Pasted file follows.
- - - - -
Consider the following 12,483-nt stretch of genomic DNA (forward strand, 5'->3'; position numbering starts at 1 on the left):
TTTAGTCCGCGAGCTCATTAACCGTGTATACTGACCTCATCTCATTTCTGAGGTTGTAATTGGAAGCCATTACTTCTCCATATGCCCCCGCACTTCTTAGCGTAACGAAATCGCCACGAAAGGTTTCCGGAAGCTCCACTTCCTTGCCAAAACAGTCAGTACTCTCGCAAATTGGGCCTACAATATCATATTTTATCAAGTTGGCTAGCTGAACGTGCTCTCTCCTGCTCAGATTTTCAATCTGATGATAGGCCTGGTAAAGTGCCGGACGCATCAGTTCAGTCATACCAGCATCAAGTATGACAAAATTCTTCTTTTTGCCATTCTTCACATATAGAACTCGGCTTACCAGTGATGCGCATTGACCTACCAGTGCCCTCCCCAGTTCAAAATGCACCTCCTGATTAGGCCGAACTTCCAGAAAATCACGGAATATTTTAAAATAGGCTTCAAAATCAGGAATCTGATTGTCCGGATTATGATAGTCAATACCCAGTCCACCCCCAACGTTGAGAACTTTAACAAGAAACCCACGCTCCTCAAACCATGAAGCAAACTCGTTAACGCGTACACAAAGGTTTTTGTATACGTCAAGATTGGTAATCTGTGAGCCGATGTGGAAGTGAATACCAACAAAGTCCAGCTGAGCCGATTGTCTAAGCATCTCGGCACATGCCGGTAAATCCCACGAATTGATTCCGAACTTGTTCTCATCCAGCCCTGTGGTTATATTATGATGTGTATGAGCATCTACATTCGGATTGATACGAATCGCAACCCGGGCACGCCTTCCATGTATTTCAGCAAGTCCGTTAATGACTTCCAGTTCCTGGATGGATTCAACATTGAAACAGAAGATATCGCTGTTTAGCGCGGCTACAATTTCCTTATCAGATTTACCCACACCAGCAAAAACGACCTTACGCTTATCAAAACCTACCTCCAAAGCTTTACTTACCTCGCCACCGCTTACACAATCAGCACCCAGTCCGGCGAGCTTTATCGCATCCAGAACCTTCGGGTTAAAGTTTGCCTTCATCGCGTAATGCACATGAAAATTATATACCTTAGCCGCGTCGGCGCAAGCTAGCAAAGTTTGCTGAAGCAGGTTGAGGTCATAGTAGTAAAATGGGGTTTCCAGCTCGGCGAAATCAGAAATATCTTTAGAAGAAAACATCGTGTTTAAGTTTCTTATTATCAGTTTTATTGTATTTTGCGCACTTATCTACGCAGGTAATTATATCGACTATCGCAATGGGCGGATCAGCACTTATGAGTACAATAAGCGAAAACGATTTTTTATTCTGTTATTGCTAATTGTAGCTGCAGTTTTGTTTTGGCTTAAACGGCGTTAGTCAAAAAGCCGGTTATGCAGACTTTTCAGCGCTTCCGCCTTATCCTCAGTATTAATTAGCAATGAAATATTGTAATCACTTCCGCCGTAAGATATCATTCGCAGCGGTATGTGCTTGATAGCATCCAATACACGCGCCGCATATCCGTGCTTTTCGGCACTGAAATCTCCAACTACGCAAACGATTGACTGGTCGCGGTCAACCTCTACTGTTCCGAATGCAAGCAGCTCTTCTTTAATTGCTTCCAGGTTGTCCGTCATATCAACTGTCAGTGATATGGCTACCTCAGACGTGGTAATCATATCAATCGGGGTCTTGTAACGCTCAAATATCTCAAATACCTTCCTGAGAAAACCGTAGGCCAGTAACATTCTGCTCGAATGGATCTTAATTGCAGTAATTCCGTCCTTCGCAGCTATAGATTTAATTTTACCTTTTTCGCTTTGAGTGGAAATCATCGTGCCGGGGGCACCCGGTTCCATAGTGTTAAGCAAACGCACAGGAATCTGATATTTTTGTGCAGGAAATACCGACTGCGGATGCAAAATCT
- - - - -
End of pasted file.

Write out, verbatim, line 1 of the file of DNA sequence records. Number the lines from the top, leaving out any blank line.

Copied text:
Consider the following 12,483-nt stretch of genomic DNA (forward strand, 5'->3'; position numbering starts at 1 on the left):